Time is money, and with boomerang employees, companies can save both. Given their prior experience with the organization, the training curve is significantly shortened. They require less hand-holding, allowing them to dive into their roles much faster than a fresh recruit.
Contrary to what some might think, boomerang employees often demonstrate heightened loyalty. Having experienced work cultures elsewhere, their decision to return is a testament to their appreciation and commitment to their former employer. This return can also boost morale among current employees, showcasing the organization as a desirable place to work.
While they bring with them the comfort of familiarity, boomerang employees aren't stuck in the past. Their time away has equipped them with new skills, fresh perspectives, and innovative approaches. This blend of the old and new can invigorate teams, introduce best practices from other organizations, and drive innovation.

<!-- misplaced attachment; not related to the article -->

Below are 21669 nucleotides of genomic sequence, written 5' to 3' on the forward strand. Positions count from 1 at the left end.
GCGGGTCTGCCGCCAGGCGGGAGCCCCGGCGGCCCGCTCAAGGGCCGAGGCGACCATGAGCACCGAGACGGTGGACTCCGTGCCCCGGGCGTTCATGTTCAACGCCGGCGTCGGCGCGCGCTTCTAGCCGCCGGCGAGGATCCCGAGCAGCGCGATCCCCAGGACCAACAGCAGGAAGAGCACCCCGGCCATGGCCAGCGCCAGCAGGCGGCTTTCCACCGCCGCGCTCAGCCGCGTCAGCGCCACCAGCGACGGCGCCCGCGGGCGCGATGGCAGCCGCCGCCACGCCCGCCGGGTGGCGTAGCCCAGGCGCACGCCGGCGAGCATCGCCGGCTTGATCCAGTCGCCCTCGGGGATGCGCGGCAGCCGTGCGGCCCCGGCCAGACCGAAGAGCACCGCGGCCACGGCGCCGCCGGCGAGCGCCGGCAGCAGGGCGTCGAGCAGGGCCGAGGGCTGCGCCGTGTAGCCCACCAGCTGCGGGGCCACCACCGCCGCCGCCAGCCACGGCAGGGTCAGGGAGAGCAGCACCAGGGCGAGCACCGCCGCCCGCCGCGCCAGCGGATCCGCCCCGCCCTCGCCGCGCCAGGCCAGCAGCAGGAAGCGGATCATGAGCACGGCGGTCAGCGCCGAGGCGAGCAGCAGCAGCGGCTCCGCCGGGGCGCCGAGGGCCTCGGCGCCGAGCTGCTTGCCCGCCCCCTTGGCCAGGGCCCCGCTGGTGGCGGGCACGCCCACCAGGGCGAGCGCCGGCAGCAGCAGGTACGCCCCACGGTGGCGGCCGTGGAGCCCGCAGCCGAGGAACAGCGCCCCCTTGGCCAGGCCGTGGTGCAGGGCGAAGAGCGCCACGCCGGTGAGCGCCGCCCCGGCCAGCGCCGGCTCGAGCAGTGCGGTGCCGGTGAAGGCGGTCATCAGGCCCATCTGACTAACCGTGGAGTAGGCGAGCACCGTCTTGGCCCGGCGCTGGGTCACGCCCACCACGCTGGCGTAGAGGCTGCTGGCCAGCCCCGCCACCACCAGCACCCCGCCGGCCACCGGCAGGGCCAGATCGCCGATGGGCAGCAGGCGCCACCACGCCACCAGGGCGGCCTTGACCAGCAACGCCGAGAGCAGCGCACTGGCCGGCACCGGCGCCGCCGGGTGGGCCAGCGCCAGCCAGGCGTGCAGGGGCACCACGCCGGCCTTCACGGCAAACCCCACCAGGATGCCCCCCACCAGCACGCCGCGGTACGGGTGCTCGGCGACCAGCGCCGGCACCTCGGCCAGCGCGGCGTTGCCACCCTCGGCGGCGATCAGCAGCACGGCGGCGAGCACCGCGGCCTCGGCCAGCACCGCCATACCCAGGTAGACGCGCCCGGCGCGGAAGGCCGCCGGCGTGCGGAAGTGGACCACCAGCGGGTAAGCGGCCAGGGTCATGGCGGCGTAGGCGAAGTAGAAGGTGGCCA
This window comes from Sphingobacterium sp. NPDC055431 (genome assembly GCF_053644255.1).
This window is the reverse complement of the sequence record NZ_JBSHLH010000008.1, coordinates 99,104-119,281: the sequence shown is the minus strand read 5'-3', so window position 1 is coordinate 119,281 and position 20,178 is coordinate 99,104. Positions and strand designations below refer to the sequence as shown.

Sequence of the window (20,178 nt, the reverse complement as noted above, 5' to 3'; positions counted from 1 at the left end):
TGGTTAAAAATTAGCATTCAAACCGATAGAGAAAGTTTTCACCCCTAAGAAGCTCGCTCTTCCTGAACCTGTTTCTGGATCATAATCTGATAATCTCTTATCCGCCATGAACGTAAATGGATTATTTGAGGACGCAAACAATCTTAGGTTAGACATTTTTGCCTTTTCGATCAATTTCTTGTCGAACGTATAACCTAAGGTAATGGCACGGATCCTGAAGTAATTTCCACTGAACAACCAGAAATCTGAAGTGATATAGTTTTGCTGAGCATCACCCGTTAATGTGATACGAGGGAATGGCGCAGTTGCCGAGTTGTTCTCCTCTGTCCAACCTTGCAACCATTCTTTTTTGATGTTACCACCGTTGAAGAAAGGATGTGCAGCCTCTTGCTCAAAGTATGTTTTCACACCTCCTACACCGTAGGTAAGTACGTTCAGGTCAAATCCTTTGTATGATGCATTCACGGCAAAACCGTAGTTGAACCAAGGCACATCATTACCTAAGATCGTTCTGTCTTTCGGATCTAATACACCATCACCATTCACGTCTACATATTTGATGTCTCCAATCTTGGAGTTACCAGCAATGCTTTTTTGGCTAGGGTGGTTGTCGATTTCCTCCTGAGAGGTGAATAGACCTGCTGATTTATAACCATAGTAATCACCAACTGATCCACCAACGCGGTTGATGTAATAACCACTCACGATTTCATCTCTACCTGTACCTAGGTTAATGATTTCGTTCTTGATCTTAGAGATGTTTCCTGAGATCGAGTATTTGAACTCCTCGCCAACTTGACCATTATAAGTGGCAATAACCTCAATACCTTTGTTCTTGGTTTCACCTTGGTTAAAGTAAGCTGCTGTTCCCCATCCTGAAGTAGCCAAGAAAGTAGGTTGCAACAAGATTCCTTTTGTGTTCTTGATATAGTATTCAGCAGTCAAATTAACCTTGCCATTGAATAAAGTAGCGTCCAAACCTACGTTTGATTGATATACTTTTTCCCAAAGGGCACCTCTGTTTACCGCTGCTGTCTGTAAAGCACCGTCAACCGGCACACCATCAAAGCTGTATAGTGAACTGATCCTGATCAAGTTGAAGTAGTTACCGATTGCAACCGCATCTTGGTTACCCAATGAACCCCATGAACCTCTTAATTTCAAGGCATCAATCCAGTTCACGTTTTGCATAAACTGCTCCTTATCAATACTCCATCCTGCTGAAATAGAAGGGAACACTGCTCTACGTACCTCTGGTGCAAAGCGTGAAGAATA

While the return of a familiar face to the workplace can be a cause for celebration, it's essential to approach the rehiring of boomerang employees with a balanced perspective. Here are some potential challenges and concerns associated with this trend:
One of the primary concerns is the uncertainty surrounding their loyalty and commitment. If they left once, what's stopping them from leaving again? While their return indicates a renewed interest in the organization, there's always the underlying question: Will they stay for the long haul this time?
The reentry of a boomerang employee might not always be smooth sailing, especially concerning interpersonal relationships. Current employees might harbor reservations or even resentment, particularly if the returning employee is stepping into a higher role or if their departure had previously caused disruptions.